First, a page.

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Higher Degree by Research - Progression Procedure

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Section 1 - Preamble

(1) Charles Darwin University (CDU) is committed to providing an environment that enables and supports transformative education through higher degrees by research (HDR) and drives world-class research in areas critical to the sustainable and prosperous development of Northern Australia and the wider region.

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Section 2 - Purpose

(2) These procedures set out the process for establishing milestones and training requirements for Higher Degree by Research (HDR) candidates, including research proposals and supervision agreements.

(3) These procedures also set out how progress and milestones are to be monitored, reported and, where necessary, enforced.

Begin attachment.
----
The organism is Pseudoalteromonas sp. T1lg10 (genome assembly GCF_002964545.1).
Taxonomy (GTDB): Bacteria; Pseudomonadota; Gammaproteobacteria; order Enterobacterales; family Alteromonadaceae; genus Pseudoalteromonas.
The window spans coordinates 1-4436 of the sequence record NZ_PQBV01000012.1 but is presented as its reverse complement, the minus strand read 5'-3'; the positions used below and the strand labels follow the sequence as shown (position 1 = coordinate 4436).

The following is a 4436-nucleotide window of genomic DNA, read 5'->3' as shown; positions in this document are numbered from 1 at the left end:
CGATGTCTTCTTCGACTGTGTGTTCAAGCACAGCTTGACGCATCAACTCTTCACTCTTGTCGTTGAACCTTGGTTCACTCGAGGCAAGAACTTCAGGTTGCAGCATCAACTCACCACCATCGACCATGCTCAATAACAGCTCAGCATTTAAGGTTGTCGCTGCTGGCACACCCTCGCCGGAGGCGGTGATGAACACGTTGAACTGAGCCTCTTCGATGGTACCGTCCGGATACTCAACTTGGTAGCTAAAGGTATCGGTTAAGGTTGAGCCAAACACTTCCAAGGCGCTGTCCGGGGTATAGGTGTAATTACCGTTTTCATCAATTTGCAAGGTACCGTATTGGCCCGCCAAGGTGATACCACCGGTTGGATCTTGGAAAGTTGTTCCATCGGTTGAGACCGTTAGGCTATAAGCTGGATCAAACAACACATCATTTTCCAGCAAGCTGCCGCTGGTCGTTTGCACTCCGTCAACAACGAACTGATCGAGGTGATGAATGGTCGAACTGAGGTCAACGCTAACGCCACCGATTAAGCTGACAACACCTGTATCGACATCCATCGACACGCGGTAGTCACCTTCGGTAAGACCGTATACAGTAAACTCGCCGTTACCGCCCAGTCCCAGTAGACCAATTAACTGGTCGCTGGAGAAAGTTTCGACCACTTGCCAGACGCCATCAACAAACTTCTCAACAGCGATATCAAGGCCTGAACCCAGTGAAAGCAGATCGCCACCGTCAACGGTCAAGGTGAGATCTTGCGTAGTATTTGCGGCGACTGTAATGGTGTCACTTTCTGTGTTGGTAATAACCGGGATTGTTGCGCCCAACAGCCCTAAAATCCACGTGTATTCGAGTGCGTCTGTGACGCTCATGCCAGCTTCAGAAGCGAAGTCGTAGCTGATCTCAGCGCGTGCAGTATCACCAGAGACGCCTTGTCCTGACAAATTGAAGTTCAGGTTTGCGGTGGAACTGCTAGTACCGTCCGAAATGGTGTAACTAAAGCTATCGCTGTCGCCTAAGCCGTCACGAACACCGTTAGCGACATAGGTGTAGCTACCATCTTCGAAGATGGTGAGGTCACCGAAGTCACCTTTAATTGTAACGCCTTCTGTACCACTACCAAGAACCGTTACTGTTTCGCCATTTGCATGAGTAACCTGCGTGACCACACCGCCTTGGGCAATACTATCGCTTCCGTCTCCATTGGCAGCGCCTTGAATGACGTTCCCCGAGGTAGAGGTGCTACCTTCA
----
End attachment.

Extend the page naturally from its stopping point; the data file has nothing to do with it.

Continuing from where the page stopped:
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Section 3 - Scope

(4) This policy applies to all HDR courses, candidates enrolled in HDR courses, and University staff responsible for supporting HDR candidates and courses.

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Section 4 - Procedure


(5) All HDR Candidates must receive comprehensive induction during the first month of their candidature. As part of this induction, Research and Innovation will outline:

  1. the resources, facilities, and services that are available to all HDR candidates;
  2. the milestones and training that all HDR candidates must complete;